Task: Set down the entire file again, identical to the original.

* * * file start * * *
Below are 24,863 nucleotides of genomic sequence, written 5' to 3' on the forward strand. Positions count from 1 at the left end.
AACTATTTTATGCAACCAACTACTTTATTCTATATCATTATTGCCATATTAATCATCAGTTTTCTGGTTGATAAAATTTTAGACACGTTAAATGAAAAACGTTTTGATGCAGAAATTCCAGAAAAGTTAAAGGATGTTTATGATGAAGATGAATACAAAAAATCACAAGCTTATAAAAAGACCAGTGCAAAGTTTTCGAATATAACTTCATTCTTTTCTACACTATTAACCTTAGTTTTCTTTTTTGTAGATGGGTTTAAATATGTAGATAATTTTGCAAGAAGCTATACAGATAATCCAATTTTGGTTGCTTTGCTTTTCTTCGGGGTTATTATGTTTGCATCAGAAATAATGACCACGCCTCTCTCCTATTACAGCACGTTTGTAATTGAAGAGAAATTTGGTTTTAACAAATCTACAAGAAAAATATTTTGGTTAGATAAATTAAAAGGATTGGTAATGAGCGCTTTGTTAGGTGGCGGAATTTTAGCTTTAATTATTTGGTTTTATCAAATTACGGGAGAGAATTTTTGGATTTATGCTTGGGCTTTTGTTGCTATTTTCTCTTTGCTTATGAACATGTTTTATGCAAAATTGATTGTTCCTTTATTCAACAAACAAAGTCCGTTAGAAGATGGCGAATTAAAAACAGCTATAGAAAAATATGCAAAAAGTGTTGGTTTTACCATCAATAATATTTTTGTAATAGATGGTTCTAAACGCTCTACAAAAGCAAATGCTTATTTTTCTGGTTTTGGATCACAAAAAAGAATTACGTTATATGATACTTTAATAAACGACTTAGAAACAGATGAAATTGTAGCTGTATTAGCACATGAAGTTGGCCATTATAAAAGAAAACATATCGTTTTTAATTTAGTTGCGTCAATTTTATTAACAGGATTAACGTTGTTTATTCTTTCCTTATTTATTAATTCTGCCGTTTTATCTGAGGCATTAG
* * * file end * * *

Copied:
Below are 24,863 nucleotides of genomic sequence, written 5' to 3' on the forward strand. Positions count from 1 at the left end.
AACTATTTTATGCAACCAACTACTTTATTCTATATCATTATTGCCATATTAATCATCAGTTTTCTGGTTGATAAAATTTTAGACACGTTAAATGAAAAACGTTTTGATGCAGAAATTCCAGAAAAGTTAAAGGATGTTTATGATGAAGATGAATACAAAAAATCACAAGCTTATAAAAAGACCAGTGCAAAGTTTTCGAATATAACTTCATTCTTTTCTACACTATTAACCTTAGTTTTCTTTTTTGTAGATGGGTTTAAATATGTAGATAATTTTGCAAGAAGCTATACAGATAATCCAATTTTGGTTGCTTTGCTTTTCTTCGGGGTTATTATGTTTGCATCAGAAATAATGACCACGCCTCTCTCCTATTACAGCACGTTTGTAATTGAAGAGAAATTTGGTTTTAACAAATCTACAAGAAAAATATTTTGGTTAGATAAATTAAAAGGATTGGTAATGAGCGCTTTGTTAGGTGGCGGAATTTTAGCTTTAATTATTTGGTTTTATCAAATTACGGGAGAGAATTTTTGGATTTATGCTTGGGCTTTTGTTGCTATTTTCTCTTTGCTTATGAACATGTTTTATGCAAAATTGATTGTTCCTTTATTCAACAAACAAAGTCCGTTAGAAGATGGCGAATTAAAAACAGCTATAGAAAAATATGCAAAAAGTGTTGGTTTTACCATCAATAATATTTTTGTAATAGATGGTTCTAAACGCTCTACAAAAGCAAATGCTTATTTTTCTGGTTTTGGATCACAAAAAAGAATTACGTTATATGATACTTTAATAAACGACTTAGAAACAGATGAAATTGTAGCTGTATTAGCACATGAAGTTGGCCATTATAAAAGAAAACATATCGTTTTTAATTTAGTTGCGTCAATTTTATTAACAGGATTAACGTTGTTTATTCTTTCCTTATTTATTAATTCTGCCGTTTTATCTGAGGCATTAG